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Joe DiMaggio

Postwar Comeback

DiMaggio was stationed first in Southern California and later Hawaii and all told missed three full seasons from his prime athletic years, 1943-45. The Yankees still managed to win the AL pennant the first year he was gone and took sweet revenge on the Cardinals in the World Series. DiMaggio did not return until 1946 and when he did he was obviously rusty—or perhaps merely mortal. His batting average was .290, the first time in his major league career he hit under .300. He hit only 25 home runs and drove in 95 runs, both numbers were also career lows. However, his outfield play remained superb.

Without a doubt the 1947 season was DiMaggio's comeback year. His offensive numbers were still down from his prewar years, though he did hit .315. Prior to the season DiMaggio had two surgeries on his left heel: the first to remove a bone spur, the second a skin graft. Still he answered the bell for most of the season and led the Yankees to another pennant and a World Series victory over the Dodgers, against whom he hit two home runs and drove in five runs. At season's end DiMaggio was awarded with his third AL MVP.

In 1948 DiMaggio discovered the quirkiness of the game, or rather, the fickleness of the writers who vote for postseason awards. His offensive statistics were much better than they had been the previous season, and a fairly healthy DiMaggio resembled his prewar self. For the season he batted .320 and led the American League in home runs (39), RBIs (155), and total bases (355). He was second in slugging percentage and fourth in number of hits, but he came in second in the MVP voting to Lou Boudreau whose team, the Cleveland Indians, won the pennant that year.

In 1949 the Yankee Clipper signed a contract that made him the first ballplayer to earn $100,000, topping Babe Ruth's historic $80,000 annual salary. 1949 also was the year DiMaggio proved what a champion he really was. Out with illness and injuries (his heel again) for most of the season—he played in only 76 games—he still managed to hit for a .346 average and drive in 67 runs, including four home runs at Fenway Park late in the season that broke the hearts of the Boston faithful who, nevertheless, gave him a standing ovation. On October 1st the Yankees celebrated "Joe DiMaggio Day" at the Stadium, but more importantly they played their archrivals, the Boston Red Sox, who held a one-game lead over the Yankees with just two games left in the season. The Red Sox not only featured Williams but their center fielder was DiMaggio's brother Dominic.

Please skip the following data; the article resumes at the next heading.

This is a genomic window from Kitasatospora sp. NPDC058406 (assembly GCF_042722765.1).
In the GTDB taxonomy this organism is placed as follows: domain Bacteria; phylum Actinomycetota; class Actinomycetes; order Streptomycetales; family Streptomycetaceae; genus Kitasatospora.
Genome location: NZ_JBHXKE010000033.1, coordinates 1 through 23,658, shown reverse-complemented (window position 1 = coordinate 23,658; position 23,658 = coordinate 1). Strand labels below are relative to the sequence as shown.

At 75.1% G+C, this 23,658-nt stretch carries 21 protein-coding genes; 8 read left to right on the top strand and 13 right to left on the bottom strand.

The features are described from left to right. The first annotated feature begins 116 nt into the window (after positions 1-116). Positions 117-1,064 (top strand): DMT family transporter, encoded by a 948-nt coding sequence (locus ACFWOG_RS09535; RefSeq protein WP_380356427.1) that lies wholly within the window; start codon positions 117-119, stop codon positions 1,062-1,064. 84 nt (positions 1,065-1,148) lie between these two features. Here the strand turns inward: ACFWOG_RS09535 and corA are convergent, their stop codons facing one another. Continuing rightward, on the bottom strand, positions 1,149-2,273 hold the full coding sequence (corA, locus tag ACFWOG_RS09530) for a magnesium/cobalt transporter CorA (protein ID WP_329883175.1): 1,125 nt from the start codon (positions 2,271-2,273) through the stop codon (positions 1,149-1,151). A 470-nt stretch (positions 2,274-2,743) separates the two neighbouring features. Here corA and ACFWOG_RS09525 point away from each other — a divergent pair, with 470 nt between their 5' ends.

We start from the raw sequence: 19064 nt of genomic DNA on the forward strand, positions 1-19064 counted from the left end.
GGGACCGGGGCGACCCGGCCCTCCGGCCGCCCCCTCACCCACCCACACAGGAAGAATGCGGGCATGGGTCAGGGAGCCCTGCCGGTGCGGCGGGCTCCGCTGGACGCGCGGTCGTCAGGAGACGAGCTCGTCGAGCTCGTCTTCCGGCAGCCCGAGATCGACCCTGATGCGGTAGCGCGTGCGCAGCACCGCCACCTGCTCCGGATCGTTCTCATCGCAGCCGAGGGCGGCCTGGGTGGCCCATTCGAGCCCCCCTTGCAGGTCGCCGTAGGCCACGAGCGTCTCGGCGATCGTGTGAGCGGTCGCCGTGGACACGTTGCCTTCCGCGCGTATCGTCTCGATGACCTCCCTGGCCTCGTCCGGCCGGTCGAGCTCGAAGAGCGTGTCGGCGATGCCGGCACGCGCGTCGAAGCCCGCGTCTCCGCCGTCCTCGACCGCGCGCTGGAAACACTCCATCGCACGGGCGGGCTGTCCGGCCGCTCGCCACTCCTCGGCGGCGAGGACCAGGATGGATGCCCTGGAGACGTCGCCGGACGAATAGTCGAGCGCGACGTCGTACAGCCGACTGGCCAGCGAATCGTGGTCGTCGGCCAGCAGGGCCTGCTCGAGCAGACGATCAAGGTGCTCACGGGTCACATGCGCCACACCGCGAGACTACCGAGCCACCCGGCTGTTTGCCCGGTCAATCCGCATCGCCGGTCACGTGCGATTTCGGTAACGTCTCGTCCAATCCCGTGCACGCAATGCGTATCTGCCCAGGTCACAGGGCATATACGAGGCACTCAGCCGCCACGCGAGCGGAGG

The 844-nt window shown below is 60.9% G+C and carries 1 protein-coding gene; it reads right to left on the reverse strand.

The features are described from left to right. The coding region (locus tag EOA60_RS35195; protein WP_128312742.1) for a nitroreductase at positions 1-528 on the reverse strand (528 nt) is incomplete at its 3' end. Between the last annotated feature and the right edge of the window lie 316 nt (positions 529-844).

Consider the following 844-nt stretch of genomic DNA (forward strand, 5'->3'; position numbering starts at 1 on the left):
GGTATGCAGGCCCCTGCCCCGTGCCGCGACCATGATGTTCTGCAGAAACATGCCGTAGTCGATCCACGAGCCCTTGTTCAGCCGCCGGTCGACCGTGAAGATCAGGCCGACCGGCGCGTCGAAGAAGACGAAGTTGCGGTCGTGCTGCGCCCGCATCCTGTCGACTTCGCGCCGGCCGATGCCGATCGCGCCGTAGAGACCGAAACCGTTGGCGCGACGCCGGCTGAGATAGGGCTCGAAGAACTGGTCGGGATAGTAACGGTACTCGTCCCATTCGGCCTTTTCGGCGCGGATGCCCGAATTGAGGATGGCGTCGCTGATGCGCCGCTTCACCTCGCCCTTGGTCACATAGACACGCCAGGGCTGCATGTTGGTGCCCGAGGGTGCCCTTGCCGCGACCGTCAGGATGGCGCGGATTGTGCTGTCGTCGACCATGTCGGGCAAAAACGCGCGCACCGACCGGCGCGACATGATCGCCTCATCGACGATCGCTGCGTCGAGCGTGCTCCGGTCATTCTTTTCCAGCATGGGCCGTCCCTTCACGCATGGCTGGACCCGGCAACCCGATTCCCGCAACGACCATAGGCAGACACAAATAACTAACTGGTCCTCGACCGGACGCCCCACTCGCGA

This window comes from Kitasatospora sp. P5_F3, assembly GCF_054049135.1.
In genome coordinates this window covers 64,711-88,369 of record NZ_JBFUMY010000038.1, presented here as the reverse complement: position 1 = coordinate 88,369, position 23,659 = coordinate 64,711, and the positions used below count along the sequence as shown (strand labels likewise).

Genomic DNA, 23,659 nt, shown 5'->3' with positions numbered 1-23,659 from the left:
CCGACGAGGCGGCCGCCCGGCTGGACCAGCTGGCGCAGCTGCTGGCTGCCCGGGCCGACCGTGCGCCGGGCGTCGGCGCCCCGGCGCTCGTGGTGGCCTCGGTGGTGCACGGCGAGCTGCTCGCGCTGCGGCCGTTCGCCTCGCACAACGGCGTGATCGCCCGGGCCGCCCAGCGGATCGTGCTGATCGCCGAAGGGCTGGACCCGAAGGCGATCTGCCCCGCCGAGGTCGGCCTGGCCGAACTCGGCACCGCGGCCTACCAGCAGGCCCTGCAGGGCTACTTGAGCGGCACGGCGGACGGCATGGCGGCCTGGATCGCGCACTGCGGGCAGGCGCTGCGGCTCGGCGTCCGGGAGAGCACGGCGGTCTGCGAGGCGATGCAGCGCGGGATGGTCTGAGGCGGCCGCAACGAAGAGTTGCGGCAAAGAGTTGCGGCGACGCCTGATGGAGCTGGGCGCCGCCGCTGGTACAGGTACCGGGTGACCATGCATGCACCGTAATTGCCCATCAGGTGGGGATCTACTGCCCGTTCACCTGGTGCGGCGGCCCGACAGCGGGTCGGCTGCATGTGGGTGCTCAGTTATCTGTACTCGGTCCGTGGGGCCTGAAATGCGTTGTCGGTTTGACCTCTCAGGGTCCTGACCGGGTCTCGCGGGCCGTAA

DiMaggio was determined to play despite a recent battle with viral pneumonia, which had kept him out of the lineup for almost two weeks. In that first game DiMaggio had told manager Casey Stengel that he expected to play only three innings, but as the game wore on and the Yankees chipped away at a Boston lead he managed to play all nine; he collected two hits. The next day, the final game of the season a noticeably ill DiMaggio played for eight and one third innings, but took himself out of the game with one out in the ninth when a ball was hit over his head for triple that drove in two runs and cut the Yankee lead. The Yankees held on to win the game, the pennant and the World Series, in five games, against the Brooklyn Dodgers. It was the start of their most amazing championship run of all—five in a row.